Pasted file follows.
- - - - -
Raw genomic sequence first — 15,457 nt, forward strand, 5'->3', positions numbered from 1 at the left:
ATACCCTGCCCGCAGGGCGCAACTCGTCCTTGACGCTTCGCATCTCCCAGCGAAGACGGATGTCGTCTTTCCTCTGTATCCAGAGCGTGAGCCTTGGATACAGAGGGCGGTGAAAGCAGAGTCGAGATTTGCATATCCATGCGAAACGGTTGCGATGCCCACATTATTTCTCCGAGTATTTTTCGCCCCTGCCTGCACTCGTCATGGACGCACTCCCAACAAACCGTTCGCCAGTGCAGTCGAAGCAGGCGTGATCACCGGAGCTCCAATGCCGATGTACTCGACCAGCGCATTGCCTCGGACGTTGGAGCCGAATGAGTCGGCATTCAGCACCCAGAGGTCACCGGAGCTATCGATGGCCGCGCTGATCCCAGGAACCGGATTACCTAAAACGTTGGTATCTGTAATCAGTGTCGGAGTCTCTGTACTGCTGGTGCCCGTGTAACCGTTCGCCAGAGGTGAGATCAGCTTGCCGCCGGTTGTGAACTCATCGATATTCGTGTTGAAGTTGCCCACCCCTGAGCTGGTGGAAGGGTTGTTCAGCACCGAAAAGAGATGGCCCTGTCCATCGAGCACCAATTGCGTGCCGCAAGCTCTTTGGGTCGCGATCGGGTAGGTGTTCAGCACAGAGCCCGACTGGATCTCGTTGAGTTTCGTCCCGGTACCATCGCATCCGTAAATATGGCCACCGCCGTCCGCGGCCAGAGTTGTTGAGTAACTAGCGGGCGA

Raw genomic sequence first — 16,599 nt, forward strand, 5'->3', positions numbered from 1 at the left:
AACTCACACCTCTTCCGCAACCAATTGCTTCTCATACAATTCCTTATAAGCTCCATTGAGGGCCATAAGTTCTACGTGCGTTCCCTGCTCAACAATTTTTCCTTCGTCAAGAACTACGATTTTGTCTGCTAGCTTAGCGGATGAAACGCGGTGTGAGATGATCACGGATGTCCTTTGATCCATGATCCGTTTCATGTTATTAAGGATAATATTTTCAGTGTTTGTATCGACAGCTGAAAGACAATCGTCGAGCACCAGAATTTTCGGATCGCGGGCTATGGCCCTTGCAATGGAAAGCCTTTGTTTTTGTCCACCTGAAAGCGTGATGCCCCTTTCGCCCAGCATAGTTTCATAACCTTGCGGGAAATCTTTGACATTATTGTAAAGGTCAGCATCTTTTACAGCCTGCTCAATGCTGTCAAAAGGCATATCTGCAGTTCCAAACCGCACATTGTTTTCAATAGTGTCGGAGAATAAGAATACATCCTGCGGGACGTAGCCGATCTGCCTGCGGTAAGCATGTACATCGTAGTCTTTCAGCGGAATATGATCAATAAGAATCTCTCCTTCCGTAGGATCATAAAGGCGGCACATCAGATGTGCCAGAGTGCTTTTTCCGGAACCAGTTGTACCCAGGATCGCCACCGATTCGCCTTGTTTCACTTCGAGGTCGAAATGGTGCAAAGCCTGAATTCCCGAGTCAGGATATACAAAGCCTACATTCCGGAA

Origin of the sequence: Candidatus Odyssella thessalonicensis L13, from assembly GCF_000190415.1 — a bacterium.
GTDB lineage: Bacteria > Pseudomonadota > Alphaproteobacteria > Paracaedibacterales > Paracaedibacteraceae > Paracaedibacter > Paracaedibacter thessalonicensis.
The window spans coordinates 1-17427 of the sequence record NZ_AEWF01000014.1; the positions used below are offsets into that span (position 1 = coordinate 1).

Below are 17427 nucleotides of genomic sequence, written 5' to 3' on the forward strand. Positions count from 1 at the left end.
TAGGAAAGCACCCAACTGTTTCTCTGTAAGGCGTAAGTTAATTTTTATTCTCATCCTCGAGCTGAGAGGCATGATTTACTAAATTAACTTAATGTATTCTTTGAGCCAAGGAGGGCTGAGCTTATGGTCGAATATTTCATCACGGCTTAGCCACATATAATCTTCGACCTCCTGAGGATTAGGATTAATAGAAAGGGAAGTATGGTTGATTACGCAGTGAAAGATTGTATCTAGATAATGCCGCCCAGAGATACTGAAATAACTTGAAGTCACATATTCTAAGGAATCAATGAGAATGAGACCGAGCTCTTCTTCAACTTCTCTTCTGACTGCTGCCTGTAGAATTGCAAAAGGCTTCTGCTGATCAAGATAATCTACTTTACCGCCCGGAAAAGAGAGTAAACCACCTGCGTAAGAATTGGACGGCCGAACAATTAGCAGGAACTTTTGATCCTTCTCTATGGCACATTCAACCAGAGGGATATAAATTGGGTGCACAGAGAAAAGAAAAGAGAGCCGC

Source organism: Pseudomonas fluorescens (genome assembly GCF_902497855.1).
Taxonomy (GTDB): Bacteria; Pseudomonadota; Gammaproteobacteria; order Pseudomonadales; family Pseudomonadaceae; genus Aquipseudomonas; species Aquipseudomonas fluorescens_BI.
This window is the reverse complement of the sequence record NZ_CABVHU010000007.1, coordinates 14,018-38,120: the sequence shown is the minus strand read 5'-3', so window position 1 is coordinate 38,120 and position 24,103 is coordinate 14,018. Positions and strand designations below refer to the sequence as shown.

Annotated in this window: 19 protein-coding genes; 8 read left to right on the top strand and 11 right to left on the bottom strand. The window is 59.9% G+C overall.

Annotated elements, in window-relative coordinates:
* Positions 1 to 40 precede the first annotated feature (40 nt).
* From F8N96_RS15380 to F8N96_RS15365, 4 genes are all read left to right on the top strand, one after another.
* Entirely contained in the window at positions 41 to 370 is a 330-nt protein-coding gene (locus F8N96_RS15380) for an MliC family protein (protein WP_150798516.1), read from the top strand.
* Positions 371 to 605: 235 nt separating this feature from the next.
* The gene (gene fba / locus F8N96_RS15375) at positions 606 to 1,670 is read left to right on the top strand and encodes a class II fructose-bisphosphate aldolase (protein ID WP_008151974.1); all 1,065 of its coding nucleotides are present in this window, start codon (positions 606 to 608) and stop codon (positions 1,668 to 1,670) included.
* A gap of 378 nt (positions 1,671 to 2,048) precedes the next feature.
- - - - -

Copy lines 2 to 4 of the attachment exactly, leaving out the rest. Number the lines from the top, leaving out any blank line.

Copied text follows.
ATACCCTGCCCGCAGGGCGCAACTCGTCCTTGACGCTTCGCATCTCCCAGCGAAGACGGATGTCGTCTTTCCTCTGTATCCAGAGCGTGAGCCTTGGATACAGAGGGCGGTGAAAGCAGAGTCGAGATTTGCATATCCATGCGAAACGGTTGCGATGCCCACATTATTTCTCCGAGTATTTTTCGCCCCTGCCTGCACTCGTCATGGACGCACTCCCAACAAACCGTTCGCCAGTGCAGTCGAAGCAGGCGTGATCACCGGAGCTCCAATGCCGATGTACTCGACCAGCGCATTGCCTCGGACGTTGGAGCCGAATGAGTCGGCATTCAGCACCCAGAGGTCACCGGAGCTATCGATGGCCGCGCTGATCCCAGGAACCGGATTACCTAAAACGTTGGTATCTGTAATCAGTGTCGGAGTCTCTGTACTGCTGGTGCCCGTGTAACCGTTCGCCAGAGGTGAGATCAGCTTGCCGCCGGTTGTGAACTCATCGATATTCGTGTTGAAGTTGCCCACCCCTGAGCTGGTGGAAGGGTTGTTCAGCACCGAAAAGAGATGGCCCTGTCCATCGAGCACCAATTGCGTGCCGCAAGCTCTTTGGGTCGCGATCGGGTAGGTGTTCAGCACAGAGCCCGACTGGATCTCGTTGAGTTTCGTCCCGGTACCATCGCATCCGTAAATATGGCCACCGCCGTCCGCGGCCAGAGTTGTTGAGTAACTAGCGGGCGA

Raw genomic sequence first — 16,599 nt, forward strand, 5'->3', positions numbered from 1 at the left:
AACTCACACCTCTTCCGCAACCAATTGCTTCTCATACAATTCCTTATAAGCTCCATTGAGGGCCATAAGTTCTACGTGCGTTCCCTGCTCAACAATTTTTCCTTCGTCAAGAACTACGATTTTGTCTGCTAGCTTAGCGGATGAAACGCGGTGTGAGATGATCACGGATGTCCTTTGATCCATGATCCGTTTCATGTTATTAAGGATAATATTTTCAGTGTTTGTATCGACAGCTGAAAGACAATCGTCGAGCACCAGAATTTTCGGATCGCGGGCTATGGCCCTTGCAATGGAAAGCCTTTGTTTTTGTCCACCTGAAAGCGTGATGCCCCTTTCGCCCAGCATAGTTTCATAACCTTGCGGGAAATCTTTGACATTATTGTAAAGGTCAGCATCTTTTACAGCCTGCTCAATGCTGTCAAAAGGCATATCTGCAGTTCCAAACCGCACATTGTTTTCAATAGTGTCGGAGAATAAGAATACATCCTGCGGGACGTAGCCGATCTGCCTGCGGTAAGCATGTACATCGTAGTCTTTCAGCGGAATATGATCAATAAGAATCTCTCCTTCCGTAGGATCATAAAGGCGGCACATCAGATGTGCCAGAGTGCTTTTTCCGGAACCAGTTGTACCCAGGATCGCCACCGATTCGCCTTGTTTCACTTCGAGGTCGAAATGGTGCAAAGCCTGAATTCCCGAGTCAGGATATACAAAGCCTACATTCCGGAA